In this Tuesday, Oct. 23, 2012 photo, Mary Tappe holds up the defibrillator that she keeps [auth] in the trunk of her automobile during a work break at the Western Union headquarters in Englewood, Colo. Tappe owes her life to bystanders’ willingness to offer help. In 2004, she collapsed at her office in Iowa. A co-worker called 911; another quickly began CPR and someone else used the office’s automated heart defibrillator. An ambulance took Tappe to the hospital, where doctors said her heart had stopped. They never determined why but implanted an internal defibrillator. Tappe, 51, who now lives in Englewood, Colo., said raising awareness about the importance of CPR is “incredibly important because that’s the first step” to helping people survive. (AP Photo/Ed Andrieski)
CHICAGO (AP) — People who collapse from cardiac arrest in poor black neighborhoods are half as likely to get CPR from family members at home or bystanders on the street as those in better-off white neighborhoods, according to a study that found the reasons go beyond race.
The findings suggest a big need for more knowledge and training, the researchers said.
The study looked at data on more than 14,000 people in 29 U.S. cities. It’s one of the largest to show how race, income and other neighborhood characteristics combine to affect someone’s willingness to offer heart-reviving help.
More than 300,000 people suffer a cardiac arrest in their homes or other non-hospital settings every year, and most don’t survive. A cardiac arrest is when the heart stops, and it’s often caused by a heart attack, but not always. Quick, hard chest compressions can help people survive.
For their study, researchers looked at the makeup of neighborhoods and also the race of the victims. They found that blacks and Hispanics were 30 percent less likely to be aided than white people. The odds were the worst if the heart victim was black in a low-income black neighborhood.
The researchers also found that regardless of a neighborhood’s racial makeup, CPR was less likely to be offered in poor areas. That shows that socio-economic status makes more difference than the neighborhood’s racial makeup, said lead author Dr. Comilla Sasson, of the University of Colorado in Denver.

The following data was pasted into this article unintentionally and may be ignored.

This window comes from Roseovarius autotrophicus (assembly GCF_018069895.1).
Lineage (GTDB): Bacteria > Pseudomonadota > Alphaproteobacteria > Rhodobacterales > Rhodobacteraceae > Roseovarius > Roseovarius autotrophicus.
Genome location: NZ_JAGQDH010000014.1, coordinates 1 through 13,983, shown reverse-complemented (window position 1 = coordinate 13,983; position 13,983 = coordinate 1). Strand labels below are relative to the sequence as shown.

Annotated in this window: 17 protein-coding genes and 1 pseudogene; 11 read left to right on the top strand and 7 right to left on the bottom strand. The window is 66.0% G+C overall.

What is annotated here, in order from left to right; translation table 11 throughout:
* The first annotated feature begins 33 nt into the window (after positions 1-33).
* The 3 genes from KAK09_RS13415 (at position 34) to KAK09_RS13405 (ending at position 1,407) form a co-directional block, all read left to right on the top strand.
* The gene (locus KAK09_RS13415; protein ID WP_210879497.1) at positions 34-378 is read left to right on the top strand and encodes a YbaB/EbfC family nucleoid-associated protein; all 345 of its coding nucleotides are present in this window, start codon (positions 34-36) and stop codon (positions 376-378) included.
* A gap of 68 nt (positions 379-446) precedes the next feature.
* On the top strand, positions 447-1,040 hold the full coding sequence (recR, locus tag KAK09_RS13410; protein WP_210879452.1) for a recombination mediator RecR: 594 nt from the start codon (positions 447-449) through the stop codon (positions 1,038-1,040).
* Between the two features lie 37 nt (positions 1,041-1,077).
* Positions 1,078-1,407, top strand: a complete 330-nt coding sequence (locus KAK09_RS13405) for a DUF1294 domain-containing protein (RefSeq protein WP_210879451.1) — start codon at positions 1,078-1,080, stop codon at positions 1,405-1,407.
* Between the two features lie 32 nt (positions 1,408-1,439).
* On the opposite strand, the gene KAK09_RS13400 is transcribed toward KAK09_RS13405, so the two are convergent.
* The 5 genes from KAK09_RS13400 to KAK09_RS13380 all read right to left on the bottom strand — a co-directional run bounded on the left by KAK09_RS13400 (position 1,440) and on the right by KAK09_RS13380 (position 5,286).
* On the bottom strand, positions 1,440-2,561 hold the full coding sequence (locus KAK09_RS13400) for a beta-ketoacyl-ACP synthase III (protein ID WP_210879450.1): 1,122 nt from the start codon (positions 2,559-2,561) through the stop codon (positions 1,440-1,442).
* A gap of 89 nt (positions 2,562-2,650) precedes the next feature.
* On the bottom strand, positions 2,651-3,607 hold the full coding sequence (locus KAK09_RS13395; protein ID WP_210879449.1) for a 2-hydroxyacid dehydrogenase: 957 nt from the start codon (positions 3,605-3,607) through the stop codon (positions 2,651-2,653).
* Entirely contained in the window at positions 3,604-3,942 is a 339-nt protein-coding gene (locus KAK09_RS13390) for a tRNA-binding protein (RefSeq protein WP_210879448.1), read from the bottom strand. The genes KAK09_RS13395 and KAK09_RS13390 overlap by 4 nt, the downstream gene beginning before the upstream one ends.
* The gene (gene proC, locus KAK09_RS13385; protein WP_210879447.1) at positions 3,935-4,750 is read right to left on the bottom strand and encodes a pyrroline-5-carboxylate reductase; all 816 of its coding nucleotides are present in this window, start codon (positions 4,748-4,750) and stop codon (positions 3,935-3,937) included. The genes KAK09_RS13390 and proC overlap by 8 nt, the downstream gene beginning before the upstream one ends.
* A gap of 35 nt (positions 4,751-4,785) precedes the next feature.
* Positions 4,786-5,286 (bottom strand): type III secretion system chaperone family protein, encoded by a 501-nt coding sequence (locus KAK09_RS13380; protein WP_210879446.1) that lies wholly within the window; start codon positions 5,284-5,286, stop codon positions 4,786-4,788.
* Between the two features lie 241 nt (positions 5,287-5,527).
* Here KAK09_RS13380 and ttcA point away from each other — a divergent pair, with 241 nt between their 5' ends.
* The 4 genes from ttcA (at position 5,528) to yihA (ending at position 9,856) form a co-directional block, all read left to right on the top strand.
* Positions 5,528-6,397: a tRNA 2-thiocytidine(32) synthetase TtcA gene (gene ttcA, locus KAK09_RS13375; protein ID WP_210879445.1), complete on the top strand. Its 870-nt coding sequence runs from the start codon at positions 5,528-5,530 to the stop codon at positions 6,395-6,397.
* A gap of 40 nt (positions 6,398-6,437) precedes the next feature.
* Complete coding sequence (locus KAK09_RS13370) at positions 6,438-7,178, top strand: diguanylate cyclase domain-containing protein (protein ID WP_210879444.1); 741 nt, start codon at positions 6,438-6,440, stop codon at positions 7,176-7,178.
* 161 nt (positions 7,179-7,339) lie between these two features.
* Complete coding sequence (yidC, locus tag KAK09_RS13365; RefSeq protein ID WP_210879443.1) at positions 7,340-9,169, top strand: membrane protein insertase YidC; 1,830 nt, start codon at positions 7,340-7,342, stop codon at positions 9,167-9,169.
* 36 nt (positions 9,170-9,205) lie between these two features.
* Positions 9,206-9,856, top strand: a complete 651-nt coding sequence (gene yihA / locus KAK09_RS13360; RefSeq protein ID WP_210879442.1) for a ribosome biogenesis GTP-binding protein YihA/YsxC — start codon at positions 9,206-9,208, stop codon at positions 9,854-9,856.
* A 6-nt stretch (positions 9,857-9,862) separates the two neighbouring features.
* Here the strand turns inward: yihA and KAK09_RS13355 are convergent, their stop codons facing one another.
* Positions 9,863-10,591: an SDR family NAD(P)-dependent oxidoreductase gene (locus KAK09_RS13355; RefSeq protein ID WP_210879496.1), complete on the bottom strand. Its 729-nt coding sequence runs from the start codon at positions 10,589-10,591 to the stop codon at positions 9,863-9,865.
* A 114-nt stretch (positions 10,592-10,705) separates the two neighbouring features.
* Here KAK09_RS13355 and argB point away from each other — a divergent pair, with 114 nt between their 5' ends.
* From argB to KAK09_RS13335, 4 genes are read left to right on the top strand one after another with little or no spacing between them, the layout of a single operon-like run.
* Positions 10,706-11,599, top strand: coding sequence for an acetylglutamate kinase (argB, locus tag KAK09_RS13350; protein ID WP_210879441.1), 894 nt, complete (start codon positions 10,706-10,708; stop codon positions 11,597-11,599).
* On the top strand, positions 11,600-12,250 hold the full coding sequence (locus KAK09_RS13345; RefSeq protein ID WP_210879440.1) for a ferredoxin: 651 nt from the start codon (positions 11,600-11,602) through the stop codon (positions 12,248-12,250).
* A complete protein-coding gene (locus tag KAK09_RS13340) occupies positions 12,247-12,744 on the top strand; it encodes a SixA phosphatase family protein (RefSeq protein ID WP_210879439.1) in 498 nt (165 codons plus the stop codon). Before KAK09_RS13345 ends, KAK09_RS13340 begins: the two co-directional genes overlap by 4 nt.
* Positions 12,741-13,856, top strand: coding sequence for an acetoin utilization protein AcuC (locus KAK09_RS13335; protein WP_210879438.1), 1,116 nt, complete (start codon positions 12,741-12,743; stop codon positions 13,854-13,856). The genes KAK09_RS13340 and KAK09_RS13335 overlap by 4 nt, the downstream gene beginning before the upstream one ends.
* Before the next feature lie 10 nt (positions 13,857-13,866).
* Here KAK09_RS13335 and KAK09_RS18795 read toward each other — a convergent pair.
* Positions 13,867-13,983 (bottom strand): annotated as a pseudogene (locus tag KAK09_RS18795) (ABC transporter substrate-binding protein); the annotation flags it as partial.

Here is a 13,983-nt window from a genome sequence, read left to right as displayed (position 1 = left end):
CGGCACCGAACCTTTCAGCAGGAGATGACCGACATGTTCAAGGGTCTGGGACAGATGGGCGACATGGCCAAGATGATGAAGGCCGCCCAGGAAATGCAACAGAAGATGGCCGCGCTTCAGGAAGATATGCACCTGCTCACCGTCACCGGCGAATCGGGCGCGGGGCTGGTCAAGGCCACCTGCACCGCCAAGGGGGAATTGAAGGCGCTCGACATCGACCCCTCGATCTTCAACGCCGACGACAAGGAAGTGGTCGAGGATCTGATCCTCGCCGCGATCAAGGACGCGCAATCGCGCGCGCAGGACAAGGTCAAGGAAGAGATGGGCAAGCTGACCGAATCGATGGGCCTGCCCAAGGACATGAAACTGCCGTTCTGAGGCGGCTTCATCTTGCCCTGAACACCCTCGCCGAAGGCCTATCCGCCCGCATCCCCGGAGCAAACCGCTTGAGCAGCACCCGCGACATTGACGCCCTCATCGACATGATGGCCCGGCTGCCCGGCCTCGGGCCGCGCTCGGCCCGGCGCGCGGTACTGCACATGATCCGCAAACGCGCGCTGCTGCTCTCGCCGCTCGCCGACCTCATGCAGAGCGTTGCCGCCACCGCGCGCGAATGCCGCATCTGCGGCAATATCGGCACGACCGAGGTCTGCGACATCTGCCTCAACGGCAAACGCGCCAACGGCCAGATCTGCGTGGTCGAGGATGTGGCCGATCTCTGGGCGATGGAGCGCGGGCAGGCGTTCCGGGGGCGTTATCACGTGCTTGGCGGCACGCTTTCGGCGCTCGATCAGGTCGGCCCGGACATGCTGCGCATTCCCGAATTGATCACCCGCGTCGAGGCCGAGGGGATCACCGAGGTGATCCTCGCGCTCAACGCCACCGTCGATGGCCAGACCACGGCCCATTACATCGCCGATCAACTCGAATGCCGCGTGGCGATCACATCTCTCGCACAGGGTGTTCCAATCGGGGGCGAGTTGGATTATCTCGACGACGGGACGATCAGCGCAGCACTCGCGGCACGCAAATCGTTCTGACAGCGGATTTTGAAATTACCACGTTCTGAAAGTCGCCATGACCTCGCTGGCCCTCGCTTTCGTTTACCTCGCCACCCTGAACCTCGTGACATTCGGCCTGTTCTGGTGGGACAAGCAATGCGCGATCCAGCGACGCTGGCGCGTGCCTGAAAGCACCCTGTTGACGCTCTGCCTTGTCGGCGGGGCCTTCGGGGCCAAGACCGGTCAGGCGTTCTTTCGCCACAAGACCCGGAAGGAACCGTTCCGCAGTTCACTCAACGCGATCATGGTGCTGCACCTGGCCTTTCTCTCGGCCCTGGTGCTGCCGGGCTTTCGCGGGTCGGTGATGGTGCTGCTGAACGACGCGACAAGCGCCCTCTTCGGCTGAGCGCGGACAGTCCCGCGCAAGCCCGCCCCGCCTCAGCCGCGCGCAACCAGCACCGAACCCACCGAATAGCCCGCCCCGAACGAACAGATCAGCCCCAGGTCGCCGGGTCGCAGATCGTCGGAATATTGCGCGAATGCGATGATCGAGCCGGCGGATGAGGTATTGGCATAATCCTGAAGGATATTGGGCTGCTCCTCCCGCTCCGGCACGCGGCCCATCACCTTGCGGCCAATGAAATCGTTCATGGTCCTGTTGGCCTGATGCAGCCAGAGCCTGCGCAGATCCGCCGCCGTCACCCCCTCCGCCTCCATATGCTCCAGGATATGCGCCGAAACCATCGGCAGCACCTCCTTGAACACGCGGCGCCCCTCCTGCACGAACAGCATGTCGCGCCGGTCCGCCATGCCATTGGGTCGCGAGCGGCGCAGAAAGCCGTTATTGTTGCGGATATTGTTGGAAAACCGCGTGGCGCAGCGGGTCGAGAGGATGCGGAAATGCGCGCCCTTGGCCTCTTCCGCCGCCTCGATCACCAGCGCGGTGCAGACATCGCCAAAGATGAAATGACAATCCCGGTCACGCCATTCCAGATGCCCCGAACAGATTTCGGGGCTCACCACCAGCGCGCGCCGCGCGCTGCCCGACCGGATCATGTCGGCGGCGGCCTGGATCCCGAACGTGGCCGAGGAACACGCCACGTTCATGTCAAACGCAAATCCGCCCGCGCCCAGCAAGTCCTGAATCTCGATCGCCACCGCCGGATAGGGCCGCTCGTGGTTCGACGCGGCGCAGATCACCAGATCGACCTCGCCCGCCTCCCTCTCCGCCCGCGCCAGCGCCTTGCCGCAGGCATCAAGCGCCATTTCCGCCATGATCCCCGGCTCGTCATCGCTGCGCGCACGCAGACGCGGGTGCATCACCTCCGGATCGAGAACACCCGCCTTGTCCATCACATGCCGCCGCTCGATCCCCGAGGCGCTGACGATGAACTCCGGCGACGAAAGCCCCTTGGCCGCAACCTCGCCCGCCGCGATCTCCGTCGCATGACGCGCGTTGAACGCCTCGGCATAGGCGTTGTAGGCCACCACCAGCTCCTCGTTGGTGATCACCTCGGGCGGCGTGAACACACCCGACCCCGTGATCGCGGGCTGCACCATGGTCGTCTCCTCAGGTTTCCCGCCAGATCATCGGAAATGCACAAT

While few people in poor black neighborhoods got CPR, those who did faced double the odds of surviving. Overall, only 8 percent of patients survived until at least hospital discharge, but 12 percent of those who got bystander CPR did versus just 6 percent of those who did not.
About 80 percent of the cardiac arrest victims in the study had collapsed in their own homes. That suggests lack of knowledge about how to do CPR. But also, people tend to panic and freeze when they encounter someone in cardiac arrest, and they need to know that cardiopulmonary resuscitation is easier than many realize, Sasson said.
She said the study results should prompt public outcry — especially since most people who suffer cardiac arrest in non-hospital settings won’t survive and those statistics haven’t changed in 30 years.
“We can’t accept that anymore,” she said. “It shouldn’t matter where I drop to have someone help me.”
The study appears in Thursday’s New England Journal of Medicine.
The researchers analyzed data from 2005-2009 from a cardiac arrest registry coordinated by the federal Centers for Disease Control and Prevention and Emory University. They also examined U.S. Census data in cities where study patients were stricken — including Atlanta; Boston; Columbus, Ohio; Denver; Houston; Nashville; and San Francisco. Whether similar results would be found in small cities or rural areas isn’t known.
Much of the research was done before experts changed CPR advice in a move many think may encourage bystanders to offer help. American Heart Association guidelines issued in 2008 emphasize quick, hard chest compressions rather than mouth-to-mouth resuscitation — removing some of the discomfort factor.
Mary Tappe owes her life to bystanders’ willingness to offer help.
In 2004, she collapsed at her office in Iowa. A co-worker called 911; another quickly began CPR and someone else used the office’s automated heart defibrillator. An ambulance took Tappe to the hospital, where doctors said her heart had stopped. They never determined why but implanted an internal defibrillator.
Tappe, 51, who now lives in Englewood, Colo., said raising awareness about the importance of CPR is “incredibly important because that’s the first step” to helping people survive.
CPR specialist Dr. Dana Edelson, an assistant professor at the University of Chicago Medical Center, said the new research echoes smaller studies showing bystander CPR depends on neighborhood characteristics, including a Chicago study that found intervention occurred most often in integrated neighborhoods.
“Nothing that we do has as big an impact on survival as CPR, and it’s so cheap,” Edelson said, noting that online videos demonstrate how to do CPR.
It involves pushing hard and fast on the victim’s chest; research has shown using the beat of the old Bee Gees song “Stayin’ Alive” is a good guide.
“It’s your ultimate low-budget solution to improving survival,” Edelson said.
Dr. David Keseg, an emergency medicine specialist at Ohio State University, has helped teach CPR to eighth-graders in inner-city Columbus, Ohio. That includes giving them free classes and CPR kits.
“We tell them to take them home and show their families and neighborhoods how to do it,” Keseg said.
“It’s kind of a drop in the bucket,” but it’s the kind of targeted approach that is needed to improve the odds of surviving a cardiac arrest, he said.